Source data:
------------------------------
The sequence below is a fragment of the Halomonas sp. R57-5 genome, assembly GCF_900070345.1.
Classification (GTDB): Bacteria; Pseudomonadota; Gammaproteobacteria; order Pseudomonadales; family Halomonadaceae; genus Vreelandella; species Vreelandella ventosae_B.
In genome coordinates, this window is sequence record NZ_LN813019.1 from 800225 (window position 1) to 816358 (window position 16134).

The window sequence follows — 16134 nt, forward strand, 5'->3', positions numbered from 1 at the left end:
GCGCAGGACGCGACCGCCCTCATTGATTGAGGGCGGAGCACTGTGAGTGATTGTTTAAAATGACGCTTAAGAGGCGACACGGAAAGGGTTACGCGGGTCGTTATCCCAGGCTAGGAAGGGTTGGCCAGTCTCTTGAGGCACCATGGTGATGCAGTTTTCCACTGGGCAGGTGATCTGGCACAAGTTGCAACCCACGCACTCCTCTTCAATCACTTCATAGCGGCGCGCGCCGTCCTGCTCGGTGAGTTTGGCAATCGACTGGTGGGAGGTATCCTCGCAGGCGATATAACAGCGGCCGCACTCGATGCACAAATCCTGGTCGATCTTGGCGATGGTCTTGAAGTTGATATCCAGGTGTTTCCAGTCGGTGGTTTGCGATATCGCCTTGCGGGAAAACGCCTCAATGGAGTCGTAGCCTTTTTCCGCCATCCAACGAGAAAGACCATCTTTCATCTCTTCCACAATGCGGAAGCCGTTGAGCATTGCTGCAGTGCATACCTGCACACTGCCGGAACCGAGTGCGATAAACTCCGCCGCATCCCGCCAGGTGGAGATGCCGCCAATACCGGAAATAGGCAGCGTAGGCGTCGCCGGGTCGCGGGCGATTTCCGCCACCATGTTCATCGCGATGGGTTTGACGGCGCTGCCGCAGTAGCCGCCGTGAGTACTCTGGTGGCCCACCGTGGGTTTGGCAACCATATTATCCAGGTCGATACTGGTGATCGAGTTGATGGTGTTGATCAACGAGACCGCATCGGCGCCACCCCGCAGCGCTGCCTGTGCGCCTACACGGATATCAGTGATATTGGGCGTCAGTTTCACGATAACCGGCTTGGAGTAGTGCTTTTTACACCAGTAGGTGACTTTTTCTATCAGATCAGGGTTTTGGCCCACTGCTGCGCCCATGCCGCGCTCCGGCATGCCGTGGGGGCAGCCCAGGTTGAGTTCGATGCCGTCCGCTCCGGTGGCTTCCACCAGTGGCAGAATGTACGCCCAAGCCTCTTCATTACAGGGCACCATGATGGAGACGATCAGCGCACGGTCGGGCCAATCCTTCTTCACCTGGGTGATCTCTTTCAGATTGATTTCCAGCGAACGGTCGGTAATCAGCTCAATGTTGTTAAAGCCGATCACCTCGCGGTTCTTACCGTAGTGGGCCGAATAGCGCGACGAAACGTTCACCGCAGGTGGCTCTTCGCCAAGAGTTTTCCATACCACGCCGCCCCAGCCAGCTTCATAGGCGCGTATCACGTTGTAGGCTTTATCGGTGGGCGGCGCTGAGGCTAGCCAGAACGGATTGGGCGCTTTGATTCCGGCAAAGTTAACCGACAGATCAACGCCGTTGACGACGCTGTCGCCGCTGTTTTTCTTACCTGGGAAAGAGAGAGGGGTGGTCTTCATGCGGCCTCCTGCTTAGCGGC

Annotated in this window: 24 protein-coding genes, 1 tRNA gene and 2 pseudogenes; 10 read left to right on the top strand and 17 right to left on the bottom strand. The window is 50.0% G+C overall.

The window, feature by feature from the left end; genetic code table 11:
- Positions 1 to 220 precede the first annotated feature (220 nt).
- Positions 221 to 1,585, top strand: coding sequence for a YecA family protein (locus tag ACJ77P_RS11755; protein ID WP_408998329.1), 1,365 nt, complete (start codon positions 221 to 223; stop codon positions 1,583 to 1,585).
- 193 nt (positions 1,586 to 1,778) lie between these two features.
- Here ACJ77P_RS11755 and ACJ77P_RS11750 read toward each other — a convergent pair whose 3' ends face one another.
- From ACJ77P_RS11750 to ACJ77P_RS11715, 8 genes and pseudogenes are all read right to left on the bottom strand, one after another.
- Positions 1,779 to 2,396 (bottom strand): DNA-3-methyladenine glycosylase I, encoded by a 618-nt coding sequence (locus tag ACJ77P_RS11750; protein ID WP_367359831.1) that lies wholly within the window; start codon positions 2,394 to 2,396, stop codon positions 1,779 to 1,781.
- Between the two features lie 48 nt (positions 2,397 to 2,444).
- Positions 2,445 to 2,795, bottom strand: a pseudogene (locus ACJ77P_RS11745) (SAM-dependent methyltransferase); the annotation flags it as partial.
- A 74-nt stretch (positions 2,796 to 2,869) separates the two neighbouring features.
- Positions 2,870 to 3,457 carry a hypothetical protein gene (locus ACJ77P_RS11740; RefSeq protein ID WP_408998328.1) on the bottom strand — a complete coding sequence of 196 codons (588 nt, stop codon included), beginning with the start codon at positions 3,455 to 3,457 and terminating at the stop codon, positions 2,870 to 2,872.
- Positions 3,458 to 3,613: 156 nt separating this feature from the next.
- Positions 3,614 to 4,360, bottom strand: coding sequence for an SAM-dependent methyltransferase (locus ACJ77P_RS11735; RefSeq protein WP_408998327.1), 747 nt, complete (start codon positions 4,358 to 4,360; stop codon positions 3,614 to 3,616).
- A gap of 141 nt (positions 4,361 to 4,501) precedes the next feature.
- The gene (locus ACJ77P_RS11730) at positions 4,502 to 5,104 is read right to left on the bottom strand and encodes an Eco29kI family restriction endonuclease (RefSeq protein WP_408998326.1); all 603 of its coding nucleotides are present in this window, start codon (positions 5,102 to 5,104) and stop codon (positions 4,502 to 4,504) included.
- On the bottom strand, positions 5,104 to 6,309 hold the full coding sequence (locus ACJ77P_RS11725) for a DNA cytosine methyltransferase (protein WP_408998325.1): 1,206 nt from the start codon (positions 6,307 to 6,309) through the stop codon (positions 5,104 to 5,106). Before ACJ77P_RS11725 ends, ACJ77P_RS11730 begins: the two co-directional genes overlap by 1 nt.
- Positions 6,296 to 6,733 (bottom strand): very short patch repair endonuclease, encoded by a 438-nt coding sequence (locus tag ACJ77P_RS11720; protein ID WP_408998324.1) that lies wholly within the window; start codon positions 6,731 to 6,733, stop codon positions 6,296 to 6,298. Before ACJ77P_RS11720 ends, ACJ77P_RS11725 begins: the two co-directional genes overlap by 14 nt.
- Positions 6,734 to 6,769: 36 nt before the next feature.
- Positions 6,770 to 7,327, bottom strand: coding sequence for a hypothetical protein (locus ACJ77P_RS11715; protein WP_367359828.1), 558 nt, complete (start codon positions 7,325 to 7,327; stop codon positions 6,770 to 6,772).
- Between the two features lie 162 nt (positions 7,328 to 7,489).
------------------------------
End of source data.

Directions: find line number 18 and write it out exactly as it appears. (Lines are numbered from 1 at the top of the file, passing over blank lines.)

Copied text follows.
- Positions 3,458 to 3,613: 156 nt separating this feature from the next.